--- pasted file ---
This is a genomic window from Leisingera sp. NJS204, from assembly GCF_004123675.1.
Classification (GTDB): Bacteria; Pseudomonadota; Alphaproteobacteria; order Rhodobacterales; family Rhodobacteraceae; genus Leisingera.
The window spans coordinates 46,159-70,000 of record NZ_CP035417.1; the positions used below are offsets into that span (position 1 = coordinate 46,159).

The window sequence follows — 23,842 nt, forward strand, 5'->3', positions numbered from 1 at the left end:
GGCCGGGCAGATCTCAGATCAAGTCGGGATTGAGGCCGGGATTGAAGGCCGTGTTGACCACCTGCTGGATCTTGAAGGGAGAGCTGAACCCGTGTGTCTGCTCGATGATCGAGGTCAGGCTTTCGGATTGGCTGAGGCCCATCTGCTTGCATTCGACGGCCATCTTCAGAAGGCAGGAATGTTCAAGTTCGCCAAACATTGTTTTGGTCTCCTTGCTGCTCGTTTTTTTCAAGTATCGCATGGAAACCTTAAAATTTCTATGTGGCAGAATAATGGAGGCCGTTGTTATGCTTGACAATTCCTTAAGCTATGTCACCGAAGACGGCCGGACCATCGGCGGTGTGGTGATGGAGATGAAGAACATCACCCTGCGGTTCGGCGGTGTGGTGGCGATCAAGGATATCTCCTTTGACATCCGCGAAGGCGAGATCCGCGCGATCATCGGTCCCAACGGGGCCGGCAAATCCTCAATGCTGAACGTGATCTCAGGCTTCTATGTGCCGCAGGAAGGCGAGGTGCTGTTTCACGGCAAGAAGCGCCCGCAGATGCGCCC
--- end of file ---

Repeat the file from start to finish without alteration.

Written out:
This is a genomic window from Leisingera sp. NJS204, from assembly GCF_004123675.1.
Classification (GTDB): Bacteria; Pseudomonadota; Alphaproteobacteria; order Rhodobacterales; family Rhodobacteraceae; genus Leisingera.
The window spans coordinates 46,159-70,000 of record NZ_CP035417.1; the positions used below are offsets into that span (position 1 = coordinate 46,159).

The window sequence follows — 23,842 nt, forward strand, 5'->3', positions numbered from 1 at the left end:
GGCCGGGCAGATCTCAGATCAAGTCGGGATTGAGGCCGGGATTGAAGGCCGTGTTGACCACCTGCTGGATCTTGAAGGGAGAGCTGAACCCGTGTGTCTGCTCGATGATCGAGGTCAGGCTTTCGGATTGGCTGAGGCCCATCTGCTTGCATTCGACGGCCATCTTCAGAAGGCAGGAATGTTCAAGTTCGCCAAACATTGTTTTGGTCTCCTTGCTGCTCGTTTTTTTCAAGTATCGCATGGAAACCTTAAAATTTCTATGTGGCAGAATAATGGAGGCCGTTGTTATGCTTGACAATTCCTTAAGCTATGTCACCGAAGACGGCCGGACCATCGGCGGTGTGGTGATGGAGATGAAGAACATCACCCTGCGGTTCGGCGGTGTGGTGGCGATCAAGGATATCTCCTTTGACATCCGCGAAGGCGAGATCCGCGCGATCATCGGTCCCAACGGGGCCGGCAAATCCTCAATGCTGAACGTGATCTCAGGCTTCTATGTGCCGCAGGAAGGCGAGGTGCTGTTTCACGGCAAGAAGCGCCCGCAGATGCGCCC